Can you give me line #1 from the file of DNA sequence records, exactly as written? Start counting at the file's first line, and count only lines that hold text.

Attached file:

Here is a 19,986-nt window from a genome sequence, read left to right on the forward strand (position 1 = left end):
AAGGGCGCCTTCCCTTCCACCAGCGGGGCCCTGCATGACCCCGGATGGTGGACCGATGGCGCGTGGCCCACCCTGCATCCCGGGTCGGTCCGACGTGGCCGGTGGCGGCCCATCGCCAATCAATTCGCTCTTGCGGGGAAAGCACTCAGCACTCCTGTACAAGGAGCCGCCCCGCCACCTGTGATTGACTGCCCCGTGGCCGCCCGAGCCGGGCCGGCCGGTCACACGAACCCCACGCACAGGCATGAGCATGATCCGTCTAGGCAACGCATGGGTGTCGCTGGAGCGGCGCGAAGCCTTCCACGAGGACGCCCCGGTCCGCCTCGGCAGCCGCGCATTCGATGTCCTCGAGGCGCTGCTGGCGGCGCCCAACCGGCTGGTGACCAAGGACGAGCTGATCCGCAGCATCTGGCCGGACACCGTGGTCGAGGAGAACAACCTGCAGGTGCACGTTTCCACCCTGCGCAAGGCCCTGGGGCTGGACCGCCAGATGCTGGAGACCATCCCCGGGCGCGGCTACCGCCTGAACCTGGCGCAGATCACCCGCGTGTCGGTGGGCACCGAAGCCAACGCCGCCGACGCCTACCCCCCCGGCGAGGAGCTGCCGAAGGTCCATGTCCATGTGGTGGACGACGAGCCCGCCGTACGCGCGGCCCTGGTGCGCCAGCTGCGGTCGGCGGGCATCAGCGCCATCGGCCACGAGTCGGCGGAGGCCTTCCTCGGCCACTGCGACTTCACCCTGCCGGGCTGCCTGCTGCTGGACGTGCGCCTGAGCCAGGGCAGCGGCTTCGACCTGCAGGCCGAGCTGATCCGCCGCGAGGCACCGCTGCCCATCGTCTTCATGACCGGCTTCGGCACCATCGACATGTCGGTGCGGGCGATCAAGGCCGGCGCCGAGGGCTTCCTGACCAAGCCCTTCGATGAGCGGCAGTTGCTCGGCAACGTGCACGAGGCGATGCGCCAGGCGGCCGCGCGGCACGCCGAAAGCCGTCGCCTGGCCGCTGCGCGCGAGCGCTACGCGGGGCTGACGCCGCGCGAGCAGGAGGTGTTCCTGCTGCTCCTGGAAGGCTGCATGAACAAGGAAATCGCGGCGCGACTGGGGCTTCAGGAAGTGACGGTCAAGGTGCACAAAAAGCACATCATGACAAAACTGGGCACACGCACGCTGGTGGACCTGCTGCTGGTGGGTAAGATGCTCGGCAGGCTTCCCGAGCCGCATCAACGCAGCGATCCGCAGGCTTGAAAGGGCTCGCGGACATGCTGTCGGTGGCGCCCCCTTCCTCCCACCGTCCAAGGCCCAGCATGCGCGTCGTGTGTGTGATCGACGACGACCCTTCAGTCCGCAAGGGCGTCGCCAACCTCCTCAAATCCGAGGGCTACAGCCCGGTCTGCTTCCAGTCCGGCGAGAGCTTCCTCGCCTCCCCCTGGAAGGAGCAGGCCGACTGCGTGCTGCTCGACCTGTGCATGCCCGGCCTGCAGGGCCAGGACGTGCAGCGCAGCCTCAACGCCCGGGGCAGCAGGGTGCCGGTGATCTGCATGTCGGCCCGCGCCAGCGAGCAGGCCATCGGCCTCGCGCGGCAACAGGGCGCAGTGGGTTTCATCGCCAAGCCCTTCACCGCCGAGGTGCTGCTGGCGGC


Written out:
Here is a 19,986-nt window from a genome sequence, read left to right on the forward strand (position 1 = left end):